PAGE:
A variety of different test methods may be used for any one electrical concern. This article will discuss the issues related to determining the dielectric constant (Dk) and dissipation factor (Df or Tan-Delta). On a data sheet, a designer may see a Dk value for a material to be 3.5, as an example. Once the designer buys the material and performs necessary evaluations, it may be found that the Dk of the material is 3.8. In some applications this difference in Dk is probably not meaningful; however, for many RF and high-speed digital applications, this difference could be very significant. What is really interesting about this example is that the two Dk values may both be correct, depending on the test methods used.
Most laminates used in the PCB industry are anisotropic and this means that the electrical properties are not the same on all three axes of the material. Typically the thickness (z-axis) of the material will have a different Dk value than the x or y axes of the material. The reasons for this depend on what type of material is being considered.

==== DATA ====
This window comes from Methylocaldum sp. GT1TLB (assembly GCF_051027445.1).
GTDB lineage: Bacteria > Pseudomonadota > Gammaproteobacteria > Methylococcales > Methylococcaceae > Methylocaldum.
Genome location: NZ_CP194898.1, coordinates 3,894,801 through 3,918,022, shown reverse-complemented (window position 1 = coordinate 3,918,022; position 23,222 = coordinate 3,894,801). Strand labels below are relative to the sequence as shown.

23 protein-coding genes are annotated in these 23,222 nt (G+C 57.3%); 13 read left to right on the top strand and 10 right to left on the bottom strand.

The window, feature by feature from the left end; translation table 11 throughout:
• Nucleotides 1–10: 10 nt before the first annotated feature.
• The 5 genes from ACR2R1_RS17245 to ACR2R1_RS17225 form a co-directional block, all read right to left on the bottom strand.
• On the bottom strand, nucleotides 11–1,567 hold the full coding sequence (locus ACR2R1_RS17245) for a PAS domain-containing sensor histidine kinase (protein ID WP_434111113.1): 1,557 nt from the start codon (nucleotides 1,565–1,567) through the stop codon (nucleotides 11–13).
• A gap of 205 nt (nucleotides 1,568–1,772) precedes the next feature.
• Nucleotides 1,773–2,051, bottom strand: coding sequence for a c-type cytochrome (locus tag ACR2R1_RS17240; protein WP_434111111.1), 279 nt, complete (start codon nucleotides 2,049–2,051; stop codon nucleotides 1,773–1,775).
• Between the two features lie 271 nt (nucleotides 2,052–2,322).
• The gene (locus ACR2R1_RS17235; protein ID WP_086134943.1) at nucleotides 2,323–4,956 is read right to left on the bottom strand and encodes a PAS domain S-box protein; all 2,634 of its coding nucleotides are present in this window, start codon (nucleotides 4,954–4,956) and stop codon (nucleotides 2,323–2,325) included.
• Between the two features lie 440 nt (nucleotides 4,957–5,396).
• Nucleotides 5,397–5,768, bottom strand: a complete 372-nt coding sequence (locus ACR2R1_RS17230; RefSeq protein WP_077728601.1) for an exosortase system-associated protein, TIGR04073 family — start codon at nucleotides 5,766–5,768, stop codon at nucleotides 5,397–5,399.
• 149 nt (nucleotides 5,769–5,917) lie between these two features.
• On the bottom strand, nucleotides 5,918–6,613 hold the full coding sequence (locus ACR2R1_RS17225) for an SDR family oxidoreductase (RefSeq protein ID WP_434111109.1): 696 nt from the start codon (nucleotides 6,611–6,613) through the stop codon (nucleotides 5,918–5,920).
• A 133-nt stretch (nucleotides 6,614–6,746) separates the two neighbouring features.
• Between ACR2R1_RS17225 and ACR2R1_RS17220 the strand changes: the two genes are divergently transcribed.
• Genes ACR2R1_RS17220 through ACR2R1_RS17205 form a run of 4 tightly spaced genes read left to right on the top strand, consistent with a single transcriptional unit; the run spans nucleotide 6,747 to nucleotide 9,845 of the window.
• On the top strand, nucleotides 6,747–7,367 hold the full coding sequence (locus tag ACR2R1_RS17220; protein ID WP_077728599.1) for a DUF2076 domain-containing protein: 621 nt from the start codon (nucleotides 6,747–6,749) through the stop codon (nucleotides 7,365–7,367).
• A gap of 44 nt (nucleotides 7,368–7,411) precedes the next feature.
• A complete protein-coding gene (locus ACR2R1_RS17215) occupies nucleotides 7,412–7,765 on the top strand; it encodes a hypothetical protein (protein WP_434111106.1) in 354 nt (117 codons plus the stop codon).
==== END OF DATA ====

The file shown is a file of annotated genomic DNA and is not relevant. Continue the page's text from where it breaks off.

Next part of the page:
The laminates used in the PCB industry are typically woven-glass reinforced, however there are notable exceptions. The glass reinforcement layer typically has a different Dk and Df than does the raw substrate of the laminate. The standard E-glass most often used in PCB laminates has a typical Dk value of about 6 and a dissipation factor of around 0.004. The common FR-4 laminates use relatively simple resin systems and the resin itself has a Dk that is around 3 and a Df of about 0.03. Different ratios of resin to glass will cause the laminate to have a Dk that is somewhere between the value of the resin and that of the glass. However, the glass-resin ratio impact on Dk is usually considered when evaluating the material through the thickness axis and if the x- or y-axis is evaluated, the Dk value may be very different than the z-axis result.